The paper presents virophages, which, like their host, giant viruses, are “new” infectious agents whose role in nature, including mammalian health, is important. Virophages, along with their protozoan and algal hosts, are found in fresh inland waters and oceanic and marine waters, including thermal waters and deep-sea vents, as well as in soil, plants, and in humans and animals (ruminants). Representing “superparasitism”, almost all of the 39 described virophages (except Zamilon) interact negatively with giant viruses by affecting their replication and morphogenesis and their “adaptive immunity”. This causes them to become regulators and, at the same time, defenders of the host of giant viruses protozoa and algae, which are organisms that determine the homeostasis of the aquatic environment. They are classified in the family Lavidaviridae with two genus (Sputnikovirus, Mavirus). However, in 2023, a proposal was presented that they should form the class Maveriviricetes, with four orders and seven families. Their specific structure, including their microsatellite (SSR-Simple Sequence Repeats) and the CVV (cell—virus—virophage, or transpovirion) system described with them, as well as their function, makes them, together with the biological features of giant viruses, form the basis for discussing the existence of a fourth domain in addition to Bacteria, Archaea, and Eukaryota. The paper also presents the hypothetical possibility of using them as a vector for vaccine antigens.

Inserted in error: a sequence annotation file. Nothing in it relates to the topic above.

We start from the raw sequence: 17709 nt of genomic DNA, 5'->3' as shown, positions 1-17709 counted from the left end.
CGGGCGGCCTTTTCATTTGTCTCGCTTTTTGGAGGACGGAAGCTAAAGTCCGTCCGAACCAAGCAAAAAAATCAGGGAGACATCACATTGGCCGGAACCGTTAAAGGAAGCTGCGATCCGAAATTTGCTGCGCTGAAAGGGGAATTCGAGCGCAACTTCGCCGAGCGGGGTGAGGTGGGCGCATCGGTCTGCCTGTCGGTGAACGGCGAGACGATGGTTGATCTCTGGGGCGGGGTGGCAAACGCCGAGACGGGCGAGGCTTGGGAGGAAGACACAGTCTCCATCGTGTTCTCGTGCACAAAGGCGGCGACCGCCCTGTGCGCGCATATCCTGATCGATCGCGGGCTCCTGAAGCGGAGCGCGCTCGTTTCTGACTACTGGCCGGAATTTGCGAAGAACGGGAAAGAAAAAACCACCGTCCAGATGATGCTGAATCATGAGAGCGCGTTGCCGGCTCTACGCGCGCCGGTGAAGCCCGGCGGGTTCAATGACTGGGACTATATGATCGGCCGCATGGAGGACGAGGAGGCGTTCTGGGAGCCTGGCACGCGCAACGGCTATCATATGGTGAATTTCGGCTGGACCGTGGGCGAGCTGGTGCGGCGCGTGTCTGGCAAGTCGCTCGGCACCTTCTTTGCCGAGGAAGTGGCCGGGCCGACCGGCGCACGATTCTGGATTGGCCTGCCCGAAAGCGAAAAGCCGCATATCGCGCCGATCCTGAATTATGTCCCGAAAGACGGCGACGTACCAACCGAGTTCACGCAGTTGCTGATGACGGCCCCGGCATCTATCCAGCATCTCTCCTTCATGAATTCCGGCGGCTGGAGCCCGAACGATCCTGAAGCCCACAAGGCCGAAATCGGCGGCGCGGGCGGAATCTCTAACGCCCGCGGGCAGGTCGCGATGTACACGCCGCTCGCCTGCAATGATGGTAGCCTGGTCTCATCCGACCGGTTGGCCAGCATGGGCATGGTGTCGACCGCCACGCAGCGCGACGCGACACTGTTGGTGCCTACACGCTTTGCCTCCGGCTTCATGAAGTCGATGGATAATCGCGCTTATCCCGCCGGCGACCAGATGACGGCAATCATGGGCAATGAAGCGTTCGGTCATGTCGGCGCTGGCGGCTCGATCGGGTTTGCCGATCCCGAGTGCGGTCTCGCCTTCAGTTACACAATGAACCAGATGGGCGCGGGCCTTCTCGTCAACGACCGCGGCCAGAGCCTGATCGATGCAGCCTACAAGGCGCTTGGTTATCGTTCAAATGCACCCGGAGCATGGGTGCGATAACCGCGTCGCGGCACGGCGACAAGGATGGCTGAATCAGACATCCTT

|Data udostępnienia||7 sie 2023, 07:58:33|
|Data mod.||7 sie 2023, 07:58:33|